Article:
Friday, August 27, 2021

The Art of Violence: S. J. Rozan

This is the thirteenth book in S.J. Rozan's series about private investigators Lydia Chin and Bill Smith, and I have read every book in the series. There were one or two I was disappointed in, but overall I rate the series very highly. After Ghost Hero in 2011, there were no more books in the series until Paper Son in 2019. That book was a change of pace, set in the Mississippi Delta where many Chinese immigrants settled in the last half of the 19th century.

In this book, Lydia and Bill are back in New York. Bill Smith lives in Manhattan; Lydia Chin is an American-born Chinese who lives in New York’s Chinatown with her mother.  They are not officially partners but they have an agreement that they will work on each other's cases if requested. The element that I have always liked about this series is that the narrator of the books alternates. This book is about one of Bill's cases and he narrates this book. Usually books centered on Bill's cases are grittier than the ones about Lydia's cases, and that is true here. That is another element that adds variety to the books in the series.



Description of this book from the dust jacket:

Former client Sam Tabor, just out of Greenhaven after a five-year homicide stint, comes to Bill Smith with a strange request. A colossally talented painter whose parole was orchestrated by art world movers and shakers, Sam's convinced that since he's been out he's killed two women. He doesn't remember the killings but he wants Smith, one of the few people he trusts, to investigate and prove him either innocent or guilty.

NYPD detective Angela Grimaldi thinks Sam's "a weirdo." Smith has no argument with that: diagnosed with a number of mental disorders over the years, Sam self-medicates with alcohol, loses focus (except when he's painting), and has few friends. But Smith doesn't think that adds up to serial killer. He enlists Lydia Chin to help prove it.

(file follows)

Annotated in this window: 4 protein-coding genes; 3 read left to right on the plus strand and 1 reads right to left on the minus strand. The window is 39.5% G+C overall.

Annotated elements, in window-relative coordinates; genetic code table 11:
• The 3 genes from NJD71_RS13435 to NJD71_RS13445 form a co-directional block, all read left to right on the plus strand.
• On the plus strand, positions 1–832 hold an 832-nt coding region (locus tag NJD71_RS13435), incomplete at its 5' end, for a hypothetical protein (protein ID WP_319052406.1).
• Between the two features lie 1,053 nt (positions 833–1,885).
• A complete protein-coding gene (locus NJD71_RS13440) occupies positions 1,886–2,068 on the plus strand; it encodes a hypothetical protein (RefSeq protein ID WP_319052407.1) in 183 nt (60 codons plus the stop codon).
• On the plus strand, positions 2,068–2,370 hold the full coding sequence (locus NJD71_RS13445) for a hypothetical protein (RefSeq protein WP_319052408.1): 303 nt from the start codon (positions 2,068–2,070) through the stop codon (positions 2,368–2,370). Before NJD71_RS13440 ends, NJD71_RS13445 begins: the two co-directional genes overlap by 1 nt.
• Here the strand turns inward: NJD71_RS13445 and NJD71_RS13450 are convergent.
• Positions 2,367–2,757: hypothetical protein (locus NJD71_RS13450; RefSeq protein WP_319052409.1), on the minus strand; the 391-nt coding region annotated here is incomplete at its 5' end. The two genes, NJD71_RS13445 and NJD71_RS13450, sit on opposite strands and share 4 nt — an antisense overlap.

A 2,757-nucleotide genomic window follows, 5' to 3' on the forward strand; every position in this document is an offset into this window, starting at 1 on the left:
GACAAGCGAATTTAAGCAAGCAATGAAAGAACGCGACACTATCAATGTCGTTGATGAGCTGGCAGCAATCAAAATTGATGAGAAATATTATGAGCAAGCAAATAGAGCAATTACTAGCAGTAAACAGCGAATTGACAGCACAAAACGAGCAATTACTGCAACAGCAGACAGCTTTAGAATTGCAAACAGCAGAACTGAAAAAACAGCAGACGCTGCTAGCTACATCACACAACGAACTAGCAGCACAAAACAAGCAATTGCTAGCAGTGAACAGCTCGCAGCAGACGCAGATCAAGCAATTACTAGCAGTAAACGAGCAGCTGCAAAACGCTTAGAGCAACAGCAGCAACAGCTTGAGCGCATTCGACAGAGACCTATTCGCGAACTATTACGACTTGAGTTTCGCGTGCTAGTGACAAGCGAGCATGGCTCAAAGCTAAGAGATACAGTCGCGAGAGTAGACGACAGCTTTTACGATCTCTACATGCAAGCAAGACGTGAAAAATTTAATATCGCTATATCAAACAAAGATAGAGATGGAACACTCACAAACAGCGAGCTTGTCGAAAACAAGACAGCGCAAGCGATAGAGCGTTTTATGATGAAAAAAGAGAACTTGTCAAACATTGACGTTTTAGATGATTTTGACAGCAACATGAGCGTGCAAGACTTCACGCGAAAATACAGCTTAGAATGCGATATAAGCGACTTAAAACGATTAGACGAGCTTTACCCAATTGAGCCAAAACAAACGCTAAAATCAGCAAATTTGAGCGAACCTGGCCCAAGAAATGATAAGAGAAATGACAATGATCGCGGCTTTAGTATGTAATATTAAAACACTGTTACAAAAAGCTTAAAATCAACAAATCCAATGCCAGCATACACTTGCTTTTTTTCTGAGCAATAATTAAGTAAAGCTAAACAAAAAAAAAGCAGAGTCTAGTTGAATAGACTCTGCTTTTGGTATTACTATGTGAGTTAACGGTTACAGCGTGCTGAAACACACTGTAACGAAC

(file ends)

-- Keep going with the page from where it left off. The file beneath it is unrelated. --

My Thoughts

This was a great book in the series. I like the relationship that has grown between the two partners over the series. Bill and Lydia are wonderful characters; neither fits the stereotype of a private eye. Also the secondary characters are well done. Especially Sam Tabor, the client, crazy, irritating, unreliable, but easy to like, and police detective Angela Grimaldi, open to suggestions yet willing to stand her ground when necessary.

The competitive world of art in New York is a large part of the story: not just the artists, but collectors and agents. All of them can be interesting characters, although sometimes abrasive or repellant.

And then there is Lydia's mother, Chin Yong-Yun. Although she usually plays a small part in each novel, she is one of my favorite characters, and has starred in several of Rozan's short shories. See this post. In The Art of Violence, she plays a very important part at the end of the story.

I usually reject books about serial killers, but this one did not have the standard aspects of serial killer thrillers that I dislike (creepy serial killers who share their thoughts, for one). 

I loved the ending.


This series does not have to be read in order, but for me, reading the series in order worked best.

There is a new Lydia Chin / Bill Smith book coming out in December, Family Business. I will be getting it as soon as it is available.


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Publisher:  Pegasus Books, 2020.
Length:      275 pages
Format:      Hardcover
Series:       Lydia Chin / Bill Smith, #13
Setting:      New York, New York
Genre:        Mystery
Source:      I purchased my copy.


16 comments:

pattinase (abbott) said...

I have always meant to try one--but the problem with a series that you know you will not complete-is which one to try. Later ones might be stronger but so much history exists. So I rarely venture into a new series now. Phil read a standalone book by her that he really liked. Absent Friends. Also she was kind enough to give me a blurb for Concrete Angel. I really appreciated that.